It's been a while since I've had to use the phrase "exception-oriented programming", but it fits that code well. While that might be a useful or even necessary pattern to parse something like C++ which can have almost unbounded ambiguities, AFAIK C can be parsed solely by branching on the next token in the stream except for one tiny case (typedefs).
Also, because python lacks gotos and switch statements, "exception-oriented" code is a good way to implement efficient finite state machines common in compiler code.
The exceptions seem to be how it signals failure if the token doesn't match, but they aren't being used for unbounded lookahead.
The main downside I see to branching on the next token within the parse_statement function itself is that doing so would split logic between the parse_* functions called by parse_statement (parse_if_statement, parse_while_statement, etc) and the parse_statement function itself.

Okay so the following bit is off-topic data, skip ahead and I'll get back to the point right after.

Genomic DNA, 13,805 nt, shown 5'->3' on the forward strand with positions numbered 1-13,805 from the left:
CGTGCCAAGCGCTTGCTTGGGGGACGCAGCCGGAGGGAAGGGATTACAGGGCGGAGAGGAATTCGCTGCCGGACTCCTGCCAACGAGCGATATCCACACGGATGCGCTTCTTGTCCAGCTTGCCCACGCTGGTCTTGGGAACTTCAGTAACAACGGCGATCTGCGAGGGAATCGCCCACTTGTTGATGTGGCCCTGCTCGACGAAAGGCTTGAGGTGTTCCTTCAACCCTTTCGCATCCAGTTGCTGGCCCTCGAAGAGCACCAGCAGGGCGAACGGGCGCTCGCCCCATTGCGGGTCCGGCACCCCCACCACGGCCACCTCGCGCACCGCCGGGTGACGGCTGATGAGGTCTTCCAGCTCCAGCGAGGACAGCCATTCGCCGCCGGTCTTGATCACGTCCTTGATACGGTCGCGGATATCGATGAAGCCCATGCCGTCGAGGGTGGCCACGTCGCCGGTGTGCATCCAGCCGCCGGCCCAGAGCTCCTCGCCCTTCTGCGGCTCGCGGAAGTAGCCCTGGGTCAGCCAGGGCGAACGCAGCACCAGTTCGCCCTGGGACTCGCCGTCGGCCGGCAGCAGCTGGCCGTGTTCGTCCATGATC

For example, suppose parse_statement was modified to only calling `parse_if_statement` if the next token was an `if`, thus avoiding the try-except pattern. Then, while parse_statement would be responsible for checking if the next token is `if`, parse_if_statement would be responsible for parsing the `(` token, the expression that follows, the closing `)`, and so on. I figured it was easier to keep the entire identity of an if-statement within the parse_if_statement function itself rather than splitting it between the parse_statement and parse_if_statement functions.
Or you know how to fix it? Then just pull it to 'master' ;-)